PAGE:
Canal Creations is heading towards self-sufficiency while staying busy

Students at Canal Creations print production studio at Canal Winchester High School, who aim to one day produce all merchandise for the high school’s Canal Corner school store in-house, have been busy in recent months on a variety of projects.

The top-selling items at Canal Corner were t-shirts produced by Canal Creations, said instructor Aimee Byers, but students also made a lot more throughout the year. They designed and created dozens of cups for bus drivers as part of Bus Driver Appreciation Day in March, made 27 yard signs celebrating the Class of 2022, and made zip-up hoodies for the bus service. district maintenance.

“We learned how to dab (a zipper) on a zip-up sweatshirt,” Byers said. “It doesn’t look like anything, but it’s different. You have to be careful not to burn yourself on the zipper as it comes out super hot.

The Canal Creations print production studio is part of the school’s work-based learning program. Students in his program take an online course that earns them academic credit, Byers said, and can earn one to three elective work credits toward community employment.

Byers said students typically enter the production studio during study rooms, where they learn and work on the studio’s embroidery machines, printers and other equipment. Byers said next year she hopes to integrate the work-based learning program into a classroom period.

Sports team senior banners, which feature portraits of team members, also occupied the workplace learning program throughout the year, Byers said.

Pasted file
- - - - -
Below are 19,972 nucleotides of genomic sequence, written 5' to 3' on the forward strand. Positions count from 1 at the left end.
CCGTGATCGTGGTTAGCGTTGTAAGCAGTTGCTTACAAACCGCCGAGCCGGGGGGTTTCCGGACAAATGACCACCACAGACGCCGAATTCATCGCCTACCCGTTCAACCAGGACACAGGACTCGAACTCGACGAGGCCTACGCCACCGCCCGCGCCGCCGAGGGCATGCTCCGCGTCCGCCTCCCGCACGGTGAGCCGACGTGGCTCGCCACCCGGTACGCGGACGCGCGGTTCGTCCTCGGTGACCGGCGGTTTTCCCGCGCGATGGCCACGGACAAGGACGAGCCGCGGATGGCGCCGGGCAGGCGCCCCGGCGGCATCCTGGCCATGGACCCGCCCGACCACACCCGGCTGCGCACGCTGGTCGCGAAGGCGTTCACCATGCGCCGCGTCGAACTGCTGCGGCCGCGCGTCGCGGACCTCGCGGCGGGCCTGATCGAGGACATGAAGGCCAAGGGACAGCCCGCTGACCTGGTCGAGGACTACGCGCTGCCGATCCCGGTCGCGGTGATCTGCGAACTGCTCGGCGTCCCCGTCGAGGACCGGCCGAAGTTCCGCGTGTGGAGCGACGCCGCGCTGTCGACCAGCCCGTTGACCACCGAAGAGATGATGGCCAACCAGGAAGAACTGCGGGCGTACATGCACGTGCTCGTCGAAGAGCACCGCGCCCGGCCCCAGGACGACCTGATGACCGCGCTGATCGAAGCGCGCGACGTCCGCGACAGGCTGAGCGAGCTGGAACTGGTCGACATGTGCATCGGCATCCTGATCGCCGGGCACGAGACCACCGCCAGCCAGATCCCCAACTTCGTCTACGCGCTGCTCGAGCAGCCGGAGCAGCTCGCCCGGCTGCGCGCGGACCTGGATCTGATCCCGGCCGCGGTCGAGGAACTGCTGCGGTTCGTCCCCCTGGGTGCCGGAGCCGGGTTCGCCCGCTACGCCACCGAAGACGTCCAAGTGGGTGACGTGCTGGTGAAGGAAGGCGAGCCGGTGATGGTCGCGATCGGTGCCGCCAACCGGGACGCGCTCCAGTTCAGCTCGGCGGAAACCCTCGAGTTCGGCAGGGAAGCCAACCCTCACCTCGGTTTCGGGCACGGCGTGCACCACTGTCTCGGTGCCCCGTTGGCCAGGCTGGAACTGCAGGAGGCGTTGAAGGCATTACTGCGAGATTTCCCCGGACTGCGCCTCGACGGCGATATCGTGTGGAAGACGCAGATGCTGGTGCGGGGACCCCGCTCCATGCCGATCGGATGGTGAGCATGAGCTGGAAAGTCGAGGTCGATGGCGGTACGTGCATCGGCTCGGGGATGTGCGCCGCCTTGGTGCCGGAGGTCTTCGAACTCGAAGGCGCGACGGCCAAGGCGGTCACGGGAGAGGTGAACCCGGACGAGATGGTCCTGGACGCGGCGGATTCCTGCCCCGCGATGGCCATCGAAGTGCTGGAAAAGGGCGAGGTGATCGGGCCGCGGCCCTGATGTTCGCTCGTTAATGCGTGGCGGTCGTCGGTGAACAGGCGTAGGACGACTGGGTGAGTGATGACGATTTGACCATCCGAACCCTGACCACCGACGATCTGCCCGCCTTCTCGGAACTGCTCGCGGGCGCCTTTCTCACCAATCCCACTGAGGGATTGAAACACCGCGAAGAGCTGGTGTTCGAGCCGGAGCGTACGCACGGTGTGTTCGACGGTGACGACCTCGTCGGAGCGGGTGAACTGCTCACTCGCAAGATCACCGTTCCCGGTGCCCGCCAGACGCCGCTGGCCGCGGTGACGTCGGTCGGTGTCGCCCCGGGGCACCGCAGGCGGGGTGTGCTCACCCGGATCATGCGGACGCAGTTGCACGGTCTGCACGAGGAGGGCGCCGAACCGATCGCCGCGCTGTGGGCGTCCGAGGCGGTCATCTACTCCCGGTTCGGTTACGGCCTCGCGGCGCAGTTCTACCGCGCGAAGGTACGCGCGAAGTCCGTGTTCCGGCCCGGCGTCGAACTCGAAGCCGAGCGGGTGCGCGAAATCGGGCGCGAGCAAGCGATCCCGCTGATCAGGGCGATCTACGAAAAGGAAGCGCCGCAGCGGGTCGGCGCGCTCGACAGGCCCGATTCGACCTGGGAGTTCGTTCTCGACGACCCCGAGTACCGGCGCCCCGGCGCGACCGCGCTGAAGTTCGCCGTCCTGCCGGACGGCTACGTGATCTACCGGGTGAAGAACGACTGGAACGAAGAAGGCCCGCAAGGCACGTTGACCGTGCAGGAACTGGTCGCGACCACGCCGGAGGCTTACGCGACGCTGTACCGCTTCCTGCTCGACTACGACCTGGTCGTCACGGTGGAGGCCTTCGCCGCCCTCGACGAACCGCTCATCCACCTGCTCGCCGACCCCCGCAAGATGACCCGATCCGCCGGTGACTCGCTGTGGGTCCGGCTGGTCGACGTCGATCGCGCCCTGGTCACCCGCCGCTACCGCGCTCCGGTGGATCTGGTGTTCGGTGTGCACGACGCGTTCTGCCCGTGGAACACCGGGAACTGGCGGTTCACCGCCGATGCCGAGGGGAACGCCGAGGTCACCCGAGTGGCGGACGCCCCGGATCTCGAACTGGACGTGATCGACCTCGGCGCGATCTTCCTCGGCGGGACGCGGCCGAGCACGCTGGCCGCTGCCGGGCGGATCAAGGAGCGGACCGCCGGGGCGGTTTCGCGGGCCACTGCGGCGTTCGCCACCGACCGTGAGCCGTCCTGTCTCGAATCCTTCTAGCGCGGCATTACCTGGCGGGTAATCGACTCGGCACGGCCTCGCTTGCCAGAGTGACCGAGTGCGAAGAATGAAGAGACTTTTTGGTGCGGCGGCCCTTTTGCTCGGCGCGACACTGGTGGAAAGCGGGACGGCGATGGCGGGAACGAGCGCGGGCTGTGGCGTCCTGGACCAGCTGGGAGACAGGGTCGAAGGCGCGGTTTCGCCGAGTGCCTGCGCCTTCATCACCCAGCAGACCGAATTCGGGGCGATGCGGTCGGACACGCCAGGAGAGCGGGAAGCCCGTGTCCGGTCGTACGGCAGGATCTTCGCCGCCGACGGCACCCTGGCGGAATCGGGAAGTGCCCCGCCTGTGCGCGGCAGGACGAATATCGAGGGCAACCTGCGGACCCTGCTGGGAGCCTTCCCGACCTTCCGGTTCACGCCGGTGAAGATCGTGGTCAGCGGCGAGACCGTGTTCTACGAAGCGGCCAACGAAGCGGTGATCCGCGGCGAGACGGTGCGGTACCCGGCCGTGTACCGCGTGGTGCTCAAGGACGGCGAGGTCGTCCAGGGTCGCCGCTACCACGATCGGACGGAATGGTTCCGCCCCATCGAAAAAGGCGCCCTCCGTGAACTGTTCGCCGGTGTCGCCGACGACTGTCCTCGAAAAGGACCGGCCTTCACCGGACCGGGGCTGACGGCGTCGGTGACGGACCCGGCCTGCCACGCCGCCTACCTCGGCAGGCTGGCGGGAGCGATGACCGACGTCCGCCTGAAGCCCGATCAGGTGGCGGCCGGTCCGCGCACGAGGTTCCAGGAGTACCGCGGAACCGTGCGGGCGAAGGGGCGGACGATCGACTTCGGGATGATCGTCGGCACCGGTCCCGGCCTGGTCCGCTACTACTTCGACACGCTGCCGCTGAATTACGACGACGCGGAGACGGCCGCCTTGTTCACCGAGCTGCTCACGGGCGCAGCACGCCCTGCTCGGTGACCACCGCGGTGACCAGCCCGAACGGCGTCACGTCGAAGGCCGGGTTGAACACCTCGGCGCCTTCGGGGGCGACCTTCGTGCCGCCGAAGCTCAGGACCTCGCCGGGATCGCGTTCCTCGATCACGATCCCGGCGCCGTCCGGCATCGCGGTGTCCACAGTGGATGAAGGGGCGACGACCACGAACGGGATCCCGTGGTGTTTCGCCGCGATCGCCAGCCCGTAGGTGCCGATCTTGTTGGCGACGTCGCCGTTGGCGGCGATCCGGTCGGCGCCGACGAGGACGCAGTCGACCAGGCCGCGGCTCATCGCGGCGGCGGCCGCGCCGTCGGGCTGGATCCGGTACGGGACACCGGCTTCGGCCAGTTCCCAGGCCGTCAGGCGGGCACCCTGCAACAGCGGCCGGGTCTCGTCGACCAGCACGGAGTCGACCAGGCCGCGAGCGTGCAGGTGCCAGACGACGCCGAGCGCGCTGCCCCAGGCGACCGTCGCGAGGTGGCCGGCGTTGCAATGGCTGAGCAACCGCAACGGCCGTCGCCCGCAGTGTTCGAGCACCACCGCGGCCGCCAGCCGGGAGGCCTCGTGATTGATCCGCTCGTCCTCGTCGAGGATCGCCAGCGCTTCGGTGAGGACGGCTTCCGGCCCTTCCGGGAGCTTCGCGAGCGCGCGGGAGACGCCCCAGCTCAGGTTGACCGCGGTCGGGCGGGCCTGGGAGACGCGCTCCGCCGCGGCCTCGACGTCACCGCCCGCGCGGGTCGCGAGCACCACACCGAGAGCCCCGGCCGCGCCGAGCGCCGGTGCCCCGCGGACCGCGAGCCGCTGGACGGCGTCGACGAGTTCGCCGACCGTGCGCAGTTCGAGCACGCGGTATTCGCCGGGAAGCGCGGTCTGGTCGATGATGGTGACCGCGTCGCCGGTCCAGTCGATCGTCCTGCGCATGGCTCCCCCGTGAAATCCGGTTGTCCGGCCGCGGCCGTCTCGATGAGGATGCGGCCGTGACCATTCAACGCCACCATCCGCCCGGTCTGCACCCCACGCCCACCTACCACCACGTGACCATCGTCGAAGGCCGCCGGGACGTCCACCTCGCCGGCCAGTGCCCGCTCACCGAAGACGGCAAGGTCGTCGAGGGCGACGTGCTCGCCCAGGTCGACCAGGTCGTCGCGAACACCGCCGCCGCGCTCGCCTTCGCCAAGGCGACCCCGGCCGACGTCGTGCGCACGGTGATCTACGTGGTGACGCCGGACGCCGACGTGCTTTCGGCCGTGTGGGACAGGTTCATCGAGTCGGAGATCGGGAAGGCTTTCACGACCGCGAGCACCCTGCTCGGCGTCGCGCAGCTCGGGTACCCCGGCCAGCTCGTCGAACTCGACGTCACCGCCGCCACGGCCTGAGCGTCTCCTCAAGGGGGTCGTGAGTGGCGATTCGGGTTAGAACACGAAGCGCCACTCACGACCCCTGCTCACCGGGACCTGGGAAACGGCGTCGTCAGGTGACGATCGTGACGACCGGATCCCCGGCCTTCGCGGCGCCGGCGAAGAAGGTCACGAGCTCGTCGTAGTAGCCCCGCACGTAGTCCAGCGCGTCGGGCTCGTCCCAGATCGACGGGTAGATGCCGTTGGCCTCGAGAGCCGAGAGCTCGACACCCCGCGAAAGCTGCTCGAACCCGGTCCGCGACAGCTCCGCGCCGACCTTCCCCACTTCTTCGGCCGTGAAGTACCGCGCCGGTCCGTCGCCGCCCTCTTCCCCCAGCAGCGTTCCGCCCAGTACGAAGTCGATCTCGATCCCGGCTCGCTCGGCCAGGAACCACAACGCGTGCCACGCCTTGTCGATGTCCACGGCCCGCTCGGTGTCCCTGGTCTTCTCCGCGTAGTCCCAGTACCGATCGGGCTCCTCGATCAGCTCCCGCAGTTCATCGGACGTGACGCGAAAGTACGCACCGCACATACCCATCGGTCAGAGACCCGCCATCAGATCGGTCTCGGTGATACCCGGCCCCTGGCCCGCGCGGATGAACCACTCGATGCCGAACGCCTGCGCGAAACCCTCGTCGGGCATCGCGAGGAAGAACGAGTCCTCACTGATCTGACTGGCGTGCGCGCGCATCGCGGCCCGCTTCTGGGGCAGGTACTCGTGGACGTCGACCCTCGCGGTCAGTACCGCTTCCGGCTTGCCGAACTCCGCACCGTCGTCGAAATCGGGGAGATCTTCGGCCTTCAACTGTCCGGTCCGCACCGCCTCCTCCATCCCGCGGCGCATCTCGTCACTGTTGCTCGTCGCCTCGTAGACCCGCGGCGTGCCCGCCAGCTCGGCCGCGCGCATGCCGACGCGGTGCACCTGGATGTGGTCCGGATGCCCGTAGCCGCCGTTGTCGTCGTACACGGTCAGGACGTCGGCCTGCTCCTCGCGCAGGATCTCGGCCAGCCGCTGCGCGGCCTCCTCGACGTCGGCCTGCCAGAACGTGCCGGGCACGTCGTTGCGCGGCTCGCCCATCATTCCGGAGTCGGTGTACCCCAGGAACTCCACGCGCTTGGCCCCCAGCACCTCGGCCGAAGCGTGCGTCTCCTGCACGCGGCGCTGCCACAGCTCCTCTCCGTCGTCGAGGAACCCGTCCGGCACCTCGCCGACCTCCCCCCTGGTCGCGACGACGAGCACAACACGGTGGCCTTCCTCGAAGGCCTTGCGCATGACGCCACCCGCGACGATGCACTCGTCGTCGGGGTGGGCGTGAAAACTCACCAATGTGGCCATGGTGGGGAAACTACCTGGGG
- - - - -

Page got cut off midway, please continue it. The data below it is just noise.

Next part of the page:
The print production lab, which launched in the fall, made about 70 senior athlete banners throughout the year, she said. Approximately 30 banners were produced for the spring teams alone, including banners for senior boys and girls track teams and baseball and softball teams.

Canal Winchester High School Ethan McGlone (left) shows junior Elayna Griffith how to use an ironing press to press a vinyl logo onto a shirt on May 5.

Byers handled the production studio upgrade this year, overseeing the installation of large-format printers, presses, embroidery machines and other equipment so students could learn how to use them. The aim is to produce almost all of the goods for Canal Corner in-house.

They haven’t reached that goal yet, Byers said, but the students have come a long way since the start of the year and worked on big projects, such as making shirts for the Spread the Word campaign: Inclusion Matters at CWHS in Marche to promote diversity and inclusion.

“Before, it was every step I had to oversee,” she said. “With the Inclusion Matters campaign, we made over 100 shirts, and I would say the kids made them from start to finish.

“They weeded the vinyl. They ironed the shirts, they sold the shirts, with very little help from me.

Senior Zade Fusselman, who is an outfielder and pitcher on the baseball team, said he enjoyed the course.

“Miss Byers is awesome and I can have fun with my friends and meet new people and do cool things like that,” he said.

Senior Montana Steward said she started the program this year. She said she already had some familiarity with vinyl, but was starting from scratch.

“I know how vinyl and weeding work, but I never really worked with that stuff until this year,” she said.

Steward said his favorite thing to do in the shop is weeding, which is the process of removing excess material from around a vinyl design.

Senior Ethan McGlone also signed up for the work-based learning program this year.

“I didn’t know anything about it when I started,” he said. “Now I can do anything.”

Byers said she hopes to attract more sophomores and juniors to the program next year. This year’s group has three juniors and no second. She’s also excited to see the program shift to more in-person teaching, as some of the programming was online due to remote learning.

This will help direct the program towards its goal of self-sufficiency, she said.

“I’m really excited to see the growth in the fall,” Byers said.

[email protected]


Marjorie N. McClure